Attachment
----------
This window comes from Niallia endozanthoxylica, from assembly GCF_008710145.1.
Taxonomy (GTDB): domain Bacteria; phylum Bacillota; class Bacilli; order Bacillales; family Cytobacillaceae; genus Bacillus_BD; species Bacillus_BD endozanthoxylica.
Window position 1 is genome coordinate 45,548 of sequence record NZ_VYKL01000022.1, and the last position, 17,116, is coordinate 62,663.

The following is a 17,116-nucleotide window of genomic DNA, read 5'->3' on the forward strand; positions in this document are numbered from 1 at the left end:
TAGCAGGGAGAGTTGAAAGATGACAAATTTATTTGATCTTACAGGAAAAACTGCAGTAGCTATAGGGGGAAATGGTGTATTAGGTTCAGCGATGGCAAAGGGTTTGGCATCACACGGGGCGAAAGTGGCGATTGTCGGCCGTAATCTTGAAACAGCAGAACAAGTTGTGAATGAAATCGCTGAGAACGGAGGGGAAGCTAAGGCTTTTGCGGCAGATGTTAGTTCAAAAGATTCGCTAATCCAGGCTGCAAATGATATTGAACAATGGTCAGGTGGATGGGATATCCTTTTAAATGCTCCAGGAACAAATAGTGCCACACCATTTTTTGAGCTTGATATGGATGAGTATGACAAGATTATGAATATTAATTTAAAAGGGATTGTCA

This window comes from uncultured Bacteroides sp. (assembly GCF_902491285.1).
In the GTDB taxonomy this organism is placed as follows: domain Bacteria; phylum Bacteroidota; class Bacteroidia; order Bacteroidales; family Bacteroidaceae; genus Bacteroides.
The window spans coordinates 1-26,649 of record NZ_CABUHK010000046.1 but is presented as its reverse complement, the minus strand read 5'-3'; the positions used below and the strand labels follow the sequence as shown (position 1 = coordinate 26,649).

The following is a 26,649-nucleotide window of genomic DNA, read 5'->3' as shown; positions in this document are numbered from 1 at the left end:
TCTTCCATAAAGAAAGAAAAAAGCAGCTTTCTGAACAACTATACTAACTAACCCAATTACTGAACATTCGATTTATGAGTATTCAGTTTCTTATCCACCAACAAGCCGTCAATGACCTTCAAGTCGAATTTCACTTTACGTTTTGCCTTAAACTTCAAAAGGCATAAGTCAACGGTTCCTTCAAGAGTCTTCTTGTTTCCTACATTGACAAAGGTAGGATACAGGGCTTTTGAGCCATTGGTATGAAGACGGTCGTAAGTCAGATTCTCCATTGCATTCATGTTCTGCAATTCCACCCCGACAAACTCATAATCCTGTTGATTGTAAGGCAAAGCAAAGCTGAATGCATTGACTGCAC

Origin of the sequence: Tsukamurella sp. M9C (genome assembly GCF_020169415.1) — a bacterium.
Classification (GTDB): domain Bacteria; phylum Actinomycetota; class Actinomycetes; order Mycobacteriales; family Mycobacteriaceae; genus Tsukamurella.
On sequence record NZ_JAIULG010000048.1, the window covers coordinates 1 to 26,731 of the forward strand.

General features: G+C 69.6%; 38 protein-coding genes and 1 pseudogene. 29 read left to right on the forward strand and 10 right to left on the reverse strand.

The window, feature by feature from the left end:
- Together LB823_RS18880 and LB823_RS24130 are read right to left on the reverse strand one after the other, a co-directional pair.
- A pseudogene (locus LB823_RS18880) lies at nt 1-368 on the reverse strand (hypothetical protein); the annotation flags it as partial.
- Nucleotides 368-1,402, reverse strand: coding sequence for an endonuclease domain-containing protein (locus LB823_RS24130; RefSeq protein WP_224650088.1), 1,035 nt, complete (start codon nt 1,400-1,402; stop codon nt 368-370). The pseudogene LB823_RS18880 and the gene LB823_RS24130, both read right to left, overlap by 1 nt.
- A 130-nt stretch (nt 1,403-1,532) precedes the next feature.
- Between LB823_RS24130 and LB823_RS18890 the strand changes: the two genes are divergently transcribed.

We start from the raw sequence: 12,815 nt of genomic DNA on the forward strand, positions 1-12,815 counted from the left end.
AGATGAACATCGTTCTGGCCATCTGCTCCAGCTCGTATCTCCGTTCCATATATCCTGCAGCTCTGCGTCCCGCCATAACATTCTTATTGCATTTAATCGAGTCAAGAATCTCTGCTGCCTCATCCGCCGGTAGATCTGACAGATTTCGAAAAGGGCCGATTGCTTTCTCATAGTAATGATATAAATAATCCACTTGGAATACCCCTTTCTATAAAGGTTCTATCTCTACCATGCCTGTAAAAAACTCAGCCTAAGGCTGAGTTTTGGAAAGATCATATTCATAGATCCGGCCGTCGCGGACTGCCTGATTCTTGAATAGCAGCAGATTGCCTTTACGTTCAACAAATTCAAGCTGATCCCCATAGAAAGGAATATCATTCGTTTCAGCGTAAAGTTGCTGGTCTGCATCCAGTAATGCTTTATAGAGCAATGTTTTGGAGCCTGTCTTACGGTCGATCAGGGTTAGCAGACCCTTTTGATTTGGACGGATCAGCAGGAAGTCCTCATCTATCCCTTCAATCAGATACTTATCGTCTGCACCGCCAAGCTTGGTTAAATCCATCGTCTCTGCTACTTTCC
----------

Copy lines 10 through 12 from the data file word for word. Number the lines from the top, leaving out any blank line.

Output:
TCTTCCATAAAGAAAGAAAAAAGCAGCTTTCTGAACAACTATACTAACTAACCCAATTACTGAACATTCGATTTATGAGTATTCAGTTTCTTATCCACCAACAAGCCGTCAATGACCTTCAAGTCGAATTTCACTTTACGTTTTGCCTTAAACTTCAAAAGGCATAAGTCAACGGTTCCTTCAAGAGTCTTCTTGTTTCCTACATTGACAAAGGTAGGATACAGGGCTTTTGAGCCATTGGTATGAAGACGGTCGTAAGTCAGATTCTCCATTGCATTCATGTTCTGCAATTCCACCCCGACAAACTCATAATCCTGTTGATTGTAAGGCAAAGCAAAGCTGAATGCATTGACTGCAC

Origin of the sequence: Tsukamurella sp. M9C (genome assembly GCF_020169415.1) — a bacterium.
Classification (GTDB): domain Bacteria; phylum Actinomycetota; class Actinomycetes; order Mycobacteriales; family Mycobacteriaceae; genus Tsukamurella.